ISIS-Occupied Mosul: Some Resistance, But Most ‘Feel Abandoned’

ISIS Occupied Mosul APMaya Alleruzzo,
AP/Maya Alleruzzo

Mosul, Iraq’s second largest city, has been largely cut off from the rest of the world since the Islamic State (ISIS/ISIL) captured it in June 2014. But there are some citizens who have managed to reveal the terrible conditions they suffer under the vicious radical Islamic group.

Kurdish news outlet Rudaw reported one incident that one man, who hides “in deep secret,” described on his blog:

The man shaved his beard and then stood in the street smoking a cigarette in broad daylight – two major offenses in the so-called caliphate of the Islamic terror group ISIS.

Before too long, the group’s religious police, the Hisba, came and put the man in their car and drove away. In the car, the man pulled out a weapon and killed them all. He then escaped in the car of a friend that had escorted him on his mission.

Other stories of resistance have surfaced as Mosul residents escape to Kurdistan. One report alleged “that five members of the all-female Khansa Brigade were gunned down outside their main office.” This group monitors female behavior within the ISIS caliphate and inflicts brutal punishment if they discover a violation.

On Tuesday, Mosul Saeed Mamouzini, a member of the Kurdistan Democratic Party, announced that unknown “snipers targeted ISIS elements” and killed ten terrorists.

“Mosul has witnessed during the last period several killing operations by armed battalions that targeted ISIS elements in the city,” he said.

Unfortunately, though, those who remain “feel abandoned” and “no longer believe” anyone will liberate them from ISIS. Feelings towards Baghdad soured after the capital “cut wages for civil servants in Mosul province.” The officials wanted to stop funds from reaching ISIS, since the group demanded a percentage from the workers.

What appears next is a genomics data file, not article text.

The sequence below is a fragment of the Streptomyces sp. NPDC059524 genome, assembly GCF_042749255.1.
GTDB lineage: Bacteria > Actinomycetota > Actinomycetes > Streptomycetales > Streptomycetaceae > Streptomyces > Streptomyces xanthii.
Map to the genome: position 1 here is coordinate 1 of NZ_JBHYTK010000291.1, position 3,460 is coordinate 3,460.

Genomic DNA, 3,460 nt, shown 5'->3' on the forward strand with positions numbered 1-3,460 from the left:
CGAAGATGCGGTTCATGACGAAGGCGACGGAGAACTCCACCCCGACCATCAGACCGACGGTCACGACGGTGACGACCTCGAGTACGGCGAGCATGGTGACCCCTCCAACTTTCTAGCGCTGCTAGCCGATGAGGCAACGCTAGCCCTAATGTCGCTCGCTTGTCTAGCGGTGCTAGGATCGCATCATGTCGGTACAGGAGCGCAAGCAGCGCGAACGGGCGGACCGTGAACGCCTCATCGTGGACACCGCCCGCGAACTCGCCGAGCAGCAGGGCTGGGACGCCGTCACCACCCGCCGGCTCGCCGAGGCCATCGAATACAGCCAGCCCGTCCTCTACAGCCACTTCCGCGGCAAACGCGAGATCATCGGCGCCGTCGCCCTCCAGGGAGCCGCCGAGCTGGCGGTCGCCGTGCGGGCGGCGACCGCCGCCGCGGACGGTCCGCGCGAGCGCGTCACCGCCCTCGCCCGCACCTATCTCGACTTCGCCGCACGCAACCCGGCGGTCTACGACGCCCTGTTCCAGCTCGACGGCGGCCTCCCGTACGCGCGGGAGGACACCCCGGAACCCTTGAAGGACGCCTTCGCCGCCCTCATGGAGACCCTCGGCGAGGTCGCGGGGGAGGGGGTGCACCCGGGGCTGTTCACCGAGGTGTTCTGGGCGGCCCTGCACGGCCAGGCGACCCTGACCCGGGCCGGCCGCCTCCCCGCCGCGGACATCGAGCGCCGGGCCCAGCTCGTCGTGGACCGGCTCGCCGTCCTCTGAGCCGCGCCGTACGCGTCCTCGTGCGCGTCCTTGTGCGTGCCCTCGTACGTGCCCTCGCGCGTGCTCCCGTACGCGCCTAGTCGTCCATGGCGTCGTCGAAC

To make matters worse, Baghdad turned away the majority of Muslims from Mosul seeking to attend the Hajj pilgrimage to Mecca. They only allowed those over 60 to travel to Saudi Arabia.

Rudaw also reports that “ISIS executes people each week for non-Islamic behavior.” The latest video shows militants beheading ten Peshmerga soldiers only a few days after they received massive losses from Kurdish forces in Kirkuk. The outlet stated some of the prisoners were the same ones “captured in January.”

ISIS leader Abu Bakr al-Baghdadi allegedly moved his headquarters to Ramadi from Mosul after they captured the western Iraqi town in May.

“I can’t speak on behalf of any large troops taking part, but there have been promotions of existing experts who have been previously trained by the U.S. in terms of operating Apache helicopters and other equipment. Those are based close to Ramadi,” according to an unnamed Iraqi military source.

The U.S. sent 160 soldiers to Ramadi to take back the town in mid-September.


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